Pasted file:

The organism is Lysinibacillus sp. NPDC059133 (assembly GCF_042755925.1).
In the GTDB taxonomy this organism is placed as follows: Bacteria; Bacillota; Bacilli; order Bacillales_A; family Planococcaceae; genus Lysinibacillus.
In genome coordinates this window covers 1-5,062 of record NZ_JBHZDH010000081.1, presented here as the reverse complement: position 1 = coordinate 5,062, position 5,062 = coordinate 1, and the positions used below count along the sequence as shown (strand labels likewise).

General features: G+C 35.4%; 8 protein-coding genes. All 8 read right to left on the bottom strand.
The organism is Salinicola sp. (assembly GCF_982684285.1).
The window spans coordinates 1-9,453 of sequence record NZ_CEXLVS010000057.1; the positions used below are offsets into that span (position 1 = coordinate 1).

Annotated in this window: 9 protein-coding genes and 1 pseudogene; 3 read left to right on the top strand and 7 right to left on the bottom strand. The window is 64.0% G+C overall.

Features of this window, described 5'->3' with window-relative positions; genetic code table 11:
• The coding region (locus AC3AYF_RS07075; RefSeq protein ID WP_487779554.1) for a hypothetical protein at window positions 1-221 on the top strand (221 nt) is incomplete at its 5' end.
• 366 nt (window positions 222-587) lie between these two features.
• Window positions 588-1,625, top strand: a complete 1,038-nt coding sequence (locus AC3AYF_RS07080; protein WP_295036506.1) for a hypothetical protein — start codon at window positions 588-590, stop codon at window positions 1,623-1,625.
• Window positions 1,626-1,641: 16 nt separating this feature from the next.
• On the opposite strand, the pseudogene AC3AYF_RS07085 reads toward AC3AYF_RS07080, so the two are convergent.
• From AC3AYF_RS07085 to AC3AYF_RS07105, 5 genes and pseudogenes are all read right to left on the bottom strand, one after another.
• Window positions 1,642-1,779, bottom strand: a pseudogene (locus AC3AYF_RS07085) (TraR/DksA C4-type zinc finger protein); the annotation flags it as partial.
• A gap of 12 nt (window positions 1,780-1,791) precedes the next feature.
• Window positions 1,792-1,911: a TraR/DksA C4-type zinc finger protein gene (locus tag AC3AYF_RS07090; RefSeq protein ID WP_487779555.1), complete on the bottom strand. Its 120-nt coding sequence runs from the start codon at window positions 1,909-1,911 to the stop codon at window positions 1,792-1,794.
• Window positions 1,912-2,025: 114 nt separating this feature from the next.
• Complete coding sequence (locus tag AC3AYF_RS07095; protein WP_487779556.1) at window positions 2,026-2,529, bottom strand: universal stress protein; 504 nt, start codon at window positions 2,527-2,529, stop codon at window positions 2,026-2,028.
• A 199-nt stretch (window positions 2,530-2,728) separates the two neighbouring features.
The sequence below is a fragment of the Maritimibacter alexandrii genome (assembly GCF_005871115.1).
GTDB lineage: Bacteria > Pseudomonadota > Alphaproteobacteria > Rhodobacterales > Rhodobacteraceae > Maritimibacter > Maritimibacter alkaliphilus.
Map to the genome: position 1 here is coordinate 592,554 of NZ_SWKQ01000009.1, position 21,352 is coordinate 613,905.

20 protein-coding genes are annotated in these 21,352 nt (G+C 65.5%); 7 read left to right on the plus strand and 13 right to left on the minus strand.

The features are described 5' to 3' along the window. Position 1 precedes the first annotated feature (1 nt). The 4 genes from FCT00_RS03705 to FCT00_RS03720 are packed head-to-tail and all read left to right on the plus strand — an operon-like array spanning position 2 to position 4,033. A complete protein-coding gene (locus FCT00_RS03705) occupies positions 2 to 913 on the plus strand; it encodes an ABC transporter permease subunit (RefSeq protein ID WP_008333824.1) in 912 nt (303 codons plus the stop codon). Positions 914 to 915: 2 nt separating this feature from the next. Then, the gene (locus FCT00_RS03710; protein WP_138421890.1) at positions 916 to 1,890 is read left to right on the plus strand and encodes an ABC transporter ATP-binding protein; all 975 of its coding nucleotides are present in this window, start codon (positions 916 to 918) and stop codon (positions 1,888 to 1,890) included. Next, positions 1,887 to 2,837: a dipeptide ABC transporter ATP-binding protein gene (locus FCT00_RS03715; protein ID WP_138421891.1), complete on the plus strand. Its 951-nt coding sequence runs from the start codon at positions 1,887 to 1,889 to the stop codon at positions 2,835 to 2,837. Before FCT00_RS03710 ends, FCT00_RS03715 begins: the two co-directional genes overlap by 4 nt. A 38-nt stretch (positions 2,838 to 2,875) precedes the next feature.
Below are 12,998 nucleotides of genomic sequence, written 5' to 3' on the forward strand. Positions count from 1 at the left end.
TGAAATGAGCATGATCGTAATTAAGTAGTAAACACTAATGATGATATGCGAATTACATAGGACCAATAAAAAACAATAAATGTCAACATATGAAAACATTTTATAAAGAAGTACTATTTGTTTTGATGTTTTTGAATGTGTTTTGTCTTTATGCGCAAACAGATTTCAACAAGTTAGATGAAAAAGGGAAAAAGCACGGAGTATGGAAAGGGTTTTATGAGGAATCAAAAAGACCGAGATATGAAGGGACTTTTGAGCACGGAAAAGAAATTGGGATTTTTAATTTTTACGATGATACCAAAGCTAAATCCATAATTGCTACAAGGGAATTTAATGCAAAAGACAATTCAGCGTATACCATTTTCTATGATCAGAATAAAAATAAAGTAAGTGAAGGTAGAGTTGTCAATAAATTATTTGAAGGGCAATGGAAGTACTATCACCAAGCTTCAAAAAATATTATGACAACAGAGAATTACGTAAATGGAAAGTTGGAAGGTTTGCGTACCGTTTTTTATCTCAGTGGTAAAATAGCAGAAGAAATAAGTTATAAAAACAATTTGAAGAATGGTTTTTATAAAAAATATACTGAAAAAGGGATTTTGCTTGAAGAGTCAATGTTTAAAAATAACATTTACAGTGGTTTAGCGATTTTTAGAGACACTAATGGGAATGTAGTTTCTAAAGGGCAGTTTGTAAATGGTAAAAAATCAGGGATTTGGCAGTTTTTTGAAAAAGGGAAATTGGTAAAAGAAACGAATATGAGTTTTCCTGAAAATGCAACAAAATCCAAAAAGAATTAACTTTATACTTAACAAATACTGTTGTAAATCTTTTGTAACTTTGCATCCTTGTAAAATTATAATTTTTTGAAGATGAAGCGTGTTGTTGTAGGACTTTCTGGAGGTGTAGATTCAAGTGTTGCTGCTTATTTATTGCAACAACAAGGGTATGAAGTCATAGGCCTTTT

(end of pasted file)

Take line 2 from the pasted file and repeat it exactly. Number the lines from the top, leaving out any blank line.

In the GTDB taxonomy this organism is placed as follows: Bacteria; Bacillota; Bacilli; order Bacillales_A; family Planococcaceae; genus Lysinibacillus.